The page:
Like Lives: On Lorrie Moore | The Nation


Like Lives: On Lorrie Moore

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"Was this the grassroots whimpering of an important social movement, or was it a small, deep madness?" Tassie wonders of the shuffling conversation of synonymous minds. "If two things fell in the forest and made the same sound, which was the tree?" Stationed at the landing with the children, eavesdropping on the bickering and back-scratching below, Tassie, a wise naif like her antecedent Jane Eyre, embodies the wisdom generated by enforced distance, and is no more seduced by the temptation to narrate life through ideological principle than Sarah is by the temptation to narrate it through tragedy. From the landing, political piety looks to be a fantasy; like irony, it offers only an illusion of stability. It will not save Mary-Emma. And it will be a special kind of tragedy for Tassie when they lose her.

About the Author

David Wallace-Wells
David Wallace-Wells is an editor at The Paris Review.

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That small tragedy is the tender heart of the novel, but Moore papers it over with several sloppy layers of bathos. A cipher of a boyfriend reveals himself to be a sleeper-cell terrorist, and after inspiring some of the best writing in the book ("His penis was as small and satiny as a trumpet mushroom in Easter basket grass," thinks Tassie), he delivers some of its worst dialogue: "You are an innocent girl--though you are not pure. But still, I believe you are innocent. Especially for a Jew." Bizarrely, the revelation of her paramour's true identity excites no political horror in Tassie; instead, their breakup is rendered in terms borrowed from other dead-end romances in Moore's fiction. That her boyfriend is the nightmare incarnation of our American fears appears to interest neither the lover nor the writer as much as the quotidian revelation that he is, at bottom, a cad.

Later in the novel, Sarah discloses to Tassie an incredible parental back story, which, rather than making sense of her hesitant longing and muted romance with Edward, cheapens and flattens them both. When Tassie's brother places in her hands more or less complete responsibility for his life, asking her to decide whether or not he should enlist in the Army, she neglects to open his e-mail. At his funeral a few foreshortened months later, she climbs into his coffin and closes the lid.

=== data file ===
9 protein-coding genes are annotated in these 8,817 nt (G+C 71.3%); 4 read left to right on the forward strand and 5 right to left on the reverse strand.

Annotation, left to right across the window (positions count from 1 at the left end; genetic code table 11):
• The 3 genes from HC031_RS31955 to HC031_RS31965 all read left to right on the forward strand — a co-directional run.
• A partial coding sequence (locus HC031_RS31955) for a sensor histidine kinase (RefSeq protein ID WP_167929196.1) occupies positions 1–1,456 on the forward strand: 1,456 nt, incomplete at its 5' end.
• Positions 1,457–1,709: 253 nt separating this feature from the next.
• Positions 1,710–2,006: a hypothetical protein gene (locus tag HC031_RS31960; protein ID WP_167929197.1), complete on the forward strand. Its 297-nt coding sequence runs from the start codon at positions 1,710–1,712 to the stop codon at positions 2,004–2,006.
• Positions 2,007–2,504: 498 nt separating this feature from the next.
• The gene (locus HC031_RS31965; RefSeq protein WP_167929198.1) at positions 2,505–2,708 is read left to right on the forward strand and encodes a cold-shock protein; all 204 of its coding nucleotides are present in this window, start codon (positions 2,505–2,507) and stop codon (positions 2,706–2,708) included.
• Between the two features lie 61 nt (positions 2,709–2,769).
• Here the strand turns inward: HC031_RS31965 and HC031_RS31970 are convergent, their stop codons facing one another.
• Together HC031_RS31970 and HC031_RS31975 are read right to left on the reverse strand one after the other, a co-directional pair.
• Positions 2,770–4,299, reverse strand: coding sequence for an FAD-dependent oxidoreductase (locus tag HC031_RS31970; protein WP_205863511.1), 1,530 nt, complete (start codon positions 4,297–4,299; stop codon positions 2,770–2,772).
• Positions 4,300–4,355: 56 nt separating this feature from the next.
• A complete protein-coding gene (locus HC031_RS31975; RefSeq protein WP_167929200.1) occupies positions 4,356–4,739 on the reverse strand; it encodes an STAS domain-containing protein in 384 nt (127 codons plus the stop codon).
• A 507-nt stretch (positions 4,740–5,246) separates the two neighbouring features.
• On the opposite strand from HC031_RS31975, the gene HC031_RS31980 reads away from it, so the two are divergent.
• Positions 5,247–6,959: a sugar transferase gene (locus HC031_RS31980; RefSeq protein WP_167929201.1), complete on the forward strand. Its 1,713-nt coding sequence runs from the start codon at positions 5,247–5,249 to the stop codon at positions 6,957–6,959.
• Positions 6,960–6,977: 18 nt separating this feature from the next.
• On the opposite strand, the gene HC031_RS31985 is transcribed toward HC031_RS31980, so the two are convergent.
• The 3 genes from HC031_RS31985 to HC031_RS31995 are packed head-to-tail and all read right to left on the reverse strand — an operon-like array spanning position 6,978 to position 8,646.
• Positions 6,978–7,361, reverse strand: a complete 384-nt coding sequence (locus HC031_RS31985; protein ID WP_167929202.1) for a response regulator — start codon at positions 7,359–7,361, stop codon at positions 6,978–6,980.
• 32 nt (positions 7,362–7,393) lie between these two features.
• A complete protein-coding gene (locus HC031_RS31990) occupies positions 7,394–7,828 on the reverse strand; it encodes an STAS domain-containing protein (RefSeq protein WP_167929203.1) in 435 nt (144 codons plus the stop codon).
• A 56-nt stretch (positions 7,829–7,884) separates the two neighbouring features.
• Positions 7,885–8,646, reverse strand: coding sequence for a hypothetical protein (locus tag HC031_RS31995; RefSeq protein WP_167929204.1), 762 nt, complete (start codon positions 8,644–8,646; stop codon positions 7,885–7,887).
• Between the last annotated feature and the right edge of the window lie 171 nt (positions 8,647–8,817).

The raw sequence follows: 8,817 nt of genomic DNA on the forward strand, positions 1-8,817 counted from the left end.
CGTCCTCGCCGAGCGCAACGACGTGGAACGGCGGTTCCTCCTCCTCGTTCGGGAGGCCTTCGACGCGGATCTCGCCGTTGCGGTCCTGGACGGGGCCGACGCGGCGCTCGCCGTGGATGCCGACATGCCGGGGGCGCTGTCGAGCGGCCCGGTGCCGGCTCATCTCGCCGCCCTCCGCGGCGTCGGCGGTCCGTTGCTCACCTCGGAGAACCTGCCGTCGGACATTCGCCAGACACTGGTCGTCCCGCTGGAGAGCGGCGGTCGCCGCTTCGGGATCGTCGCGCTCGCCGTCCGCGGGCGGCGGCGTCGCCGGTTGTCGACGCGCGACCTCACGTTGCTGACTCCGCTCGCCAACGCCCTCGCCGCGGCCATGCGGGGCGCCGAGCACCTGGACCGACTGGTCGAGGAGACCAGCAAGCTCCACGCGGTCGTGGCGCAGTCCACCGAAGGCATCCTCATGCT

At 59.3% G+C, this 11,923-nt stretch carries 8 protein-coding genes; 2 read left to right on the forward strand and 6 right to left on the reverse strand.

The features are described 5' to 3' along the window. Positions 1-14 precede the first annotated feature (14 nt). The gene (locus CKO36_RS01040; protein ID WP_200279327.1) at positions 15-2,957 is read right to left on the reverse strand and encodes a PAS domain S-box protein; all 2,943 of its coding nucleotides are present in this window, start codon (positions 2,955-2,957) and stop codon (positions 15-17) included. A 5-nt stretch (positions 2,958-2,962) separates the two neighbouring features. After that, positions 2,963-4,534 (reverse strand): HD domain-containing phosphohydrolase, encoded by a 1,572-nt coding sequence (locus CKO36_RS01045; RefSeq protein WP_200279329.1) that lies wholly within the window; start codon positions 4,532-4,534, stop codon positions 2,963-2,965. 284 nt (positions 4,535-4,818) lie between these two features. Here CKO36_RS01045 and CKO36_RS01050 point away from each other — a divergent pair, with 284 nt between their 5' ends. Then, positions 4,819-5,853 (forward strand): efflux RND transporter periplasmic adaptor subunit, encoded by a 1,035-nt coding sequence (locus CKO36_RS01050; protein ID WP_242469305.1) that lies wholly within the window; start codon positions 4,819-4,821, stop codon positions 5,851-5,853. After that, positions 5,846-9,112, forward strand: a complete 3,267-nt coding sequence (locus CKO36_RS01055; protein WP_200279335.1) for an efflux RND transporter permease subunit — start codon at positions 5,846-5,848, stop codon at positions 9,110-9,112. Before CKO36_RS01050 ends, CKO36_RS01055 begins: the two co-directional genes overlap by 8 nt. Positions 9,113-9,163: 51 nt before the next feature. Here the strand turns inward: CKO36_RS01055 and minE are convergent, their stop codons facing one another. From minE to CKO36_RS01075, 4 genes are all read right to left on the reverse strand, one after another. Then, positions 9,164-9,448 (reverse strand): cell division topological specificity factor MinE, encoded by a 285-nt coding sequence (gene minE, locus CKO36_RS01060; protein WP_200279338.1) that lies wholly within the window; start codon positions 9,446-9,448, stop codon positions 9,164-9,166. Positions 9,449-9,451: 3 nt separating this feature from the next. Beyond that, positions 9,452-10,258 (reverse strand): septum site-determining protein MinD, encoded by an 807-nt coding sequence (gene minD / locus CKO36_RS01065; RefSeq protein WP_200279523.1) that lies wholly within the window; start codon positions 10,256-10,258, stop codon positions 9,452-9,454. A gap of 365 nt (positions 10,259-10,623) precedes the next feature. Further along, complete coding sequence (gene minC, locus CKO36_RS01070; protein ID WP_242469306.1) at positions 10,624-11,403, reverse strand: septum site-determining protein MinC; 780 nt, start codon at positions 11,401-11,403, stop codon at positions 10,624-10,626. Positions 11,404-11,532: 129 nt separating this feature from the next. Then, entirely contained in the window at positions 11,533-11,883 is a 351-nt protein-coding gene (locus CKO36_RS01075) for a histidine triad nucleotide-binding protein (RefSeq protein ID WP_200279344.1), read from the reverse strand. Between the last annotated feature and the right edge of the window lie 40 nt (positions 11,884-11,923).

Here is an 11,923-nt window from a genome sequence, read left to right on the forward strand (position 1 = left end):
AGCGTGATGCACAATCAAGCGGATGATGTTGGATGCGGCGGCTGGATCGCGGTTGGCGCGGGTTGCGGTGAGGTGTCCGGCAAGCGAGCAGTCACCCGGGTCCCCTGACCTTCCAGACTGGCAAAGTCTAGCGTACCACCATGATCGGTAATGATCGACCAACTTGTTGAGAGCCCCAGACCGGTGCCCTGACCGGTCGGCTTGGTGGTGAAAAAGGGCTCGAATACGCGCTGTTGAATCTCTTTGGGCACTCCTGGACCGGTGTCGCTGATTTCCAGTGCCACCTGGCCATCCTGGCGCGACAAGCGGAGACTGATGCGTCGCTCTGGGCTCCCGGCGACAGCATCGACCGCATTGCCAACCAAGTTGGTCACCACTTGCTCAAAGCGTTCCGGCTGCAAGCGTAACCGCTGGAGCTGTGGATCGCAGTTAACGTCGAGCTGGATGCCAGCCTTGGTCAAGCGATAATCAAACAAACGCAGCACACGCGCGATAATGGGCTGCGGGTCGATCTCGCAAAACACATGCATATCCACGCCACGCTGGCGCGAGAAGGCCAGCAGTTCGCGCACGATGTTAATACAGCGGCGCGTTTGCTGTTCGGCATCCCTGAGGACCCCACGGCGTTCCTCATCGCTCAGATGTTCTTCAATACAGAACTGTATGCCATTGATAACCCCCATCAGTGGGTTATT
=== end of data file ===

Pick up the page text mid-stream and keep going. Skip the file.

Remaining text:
One of these sensational twists might be forgivable in a novel as engaging as this one; two of them would be inexcusable for a writer like Moore, who has always demonstrated such dexterity and narrative control; three of them, however, must be willful, and as the histrionics accumulate in the second half of the novel, A Gate at the Stairs begins to appear more and more a 9/11 farce, mocking the very enterprise of fashioning a coherent and conventional novel from those terrible events and the chaotic years that followed. Moore seems to be mocking, too, the novelistic impulses of our hyperbolic public life, in which private histories are reconfigured into broad narratives dictated by distant events. She offers instead a Gothic melodrama for our particular age of anxiety, a new model novel wrapped in its own cautionary tale. In presenting her readers with both a poignant domestic story and a series of contrived and grandiose narrative flourishes, intrusions that seem more to obscure than to illuminate the lives of her characters, Moore appears to be suggesting that social novels need not be master-narrative dirigibles like those favored by Don DeLillo and Jonathan Franzen, among others. They can be assembled instead, like much social history, from the ground up, piecemeal, from minor and private testimony. They can be as local and ragged as a patchwork quilt. The history might even be better that way.

The novel--or this novel, unfortunately--is not. As a reworking of the story of American life in the aftermath of 9/11, A Gate at the Stairs yields little new knowledge about those years. As a new model of the social novel, it is ultimately neither ecumenically broad nor genuinely bottom-up; it is composed instead from the inside out, like a dream journal. And Moore, the master miniaturist, proves herself here remarkably undisciplined working outside the diorama of soliloquy fiction. That difficulty is only compounded by her peculiar compunction to conceal what vivid natural life there is in her story under heavy Gothic lacquer. Vigilant throughout A Gate at the Stairs about not letting 9/11 hijack her 9/11 novel, Moore allows the book to be carried away instead by her flights of fancy. (What does Charlotte Brontë have to teach us about war and terrorism, one cannot help wondering.) The result is a novel that is less a testament to the neglected imaginative commonwealth of intimate experience than to the esoteric ghetto of our autistic fantasy lives. And this failure is all the more damning for its being deliberate. "The people in this house," Tassie confides, channeling Moore late in the novel, "were like characters each from a different grim and gruesome fairy tale. None of us was in the same story. We were all grotesques, and self-riveted, but in separate narratives, and so our interactions seemed weird and richly meaningless."

The echo of E.M. Forster, and his advice to "only connect," is unmistakable, but the echo fills an empty room. In Moore's universe, depth of feeling has always been measured by distance from others. There is not, she suggests, more meaning to be found in more engagement, only less. The fiction wrung from this fatalism is not simply absurdist; it is fiction of the perverse. And yet, in dexterous hands perversity can seem like conjured possibility; with Moore the possibilities are, and remain, endless.

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